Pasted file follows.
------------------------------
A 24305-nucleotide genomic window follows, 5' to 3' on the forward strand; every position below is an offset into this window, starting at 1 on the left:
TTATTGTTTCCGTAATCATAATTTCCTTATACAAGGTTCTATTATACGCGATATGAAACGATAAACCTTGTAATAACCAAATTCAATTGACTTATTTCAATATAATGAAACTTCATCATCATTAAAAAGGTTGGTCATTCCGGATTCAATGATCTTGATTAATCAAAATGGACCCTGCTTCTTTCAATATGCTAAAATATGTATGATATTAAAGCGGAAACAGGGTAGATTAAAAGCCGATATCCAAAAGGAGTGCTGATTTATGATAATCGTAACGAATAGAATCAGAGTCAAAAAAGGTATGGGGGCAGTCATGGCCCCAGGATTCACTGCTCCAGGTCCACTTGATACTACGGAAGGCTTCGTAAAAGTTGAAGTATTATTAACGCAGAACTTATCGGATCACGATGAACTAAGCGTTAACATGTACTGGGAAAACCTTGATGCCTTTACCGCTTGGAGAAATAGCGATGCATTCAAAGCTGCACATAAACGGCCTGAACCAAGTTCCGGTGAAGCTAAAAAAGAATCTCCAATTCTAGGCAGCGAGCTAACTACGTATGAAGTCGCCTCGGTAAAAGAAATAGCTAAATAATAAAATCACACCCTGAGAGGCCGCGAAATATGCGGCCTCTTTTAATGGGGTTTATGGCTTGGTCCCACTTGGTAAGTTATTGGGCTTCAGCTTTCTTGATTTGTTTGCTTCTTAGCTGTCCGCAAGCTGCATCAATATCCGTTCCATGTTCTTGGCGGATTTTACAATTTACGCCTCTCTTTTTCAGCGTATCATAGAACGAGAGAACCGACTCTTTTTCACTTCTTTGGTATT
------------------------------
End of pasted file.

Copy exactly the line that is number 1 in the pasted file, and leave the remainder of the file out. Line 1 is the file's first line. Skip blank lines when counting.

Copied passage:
A 24305-nucleotide genomic window follows, 5' to 3' on the forward strand; every position below is an offset into this window, starting at 1 on the left: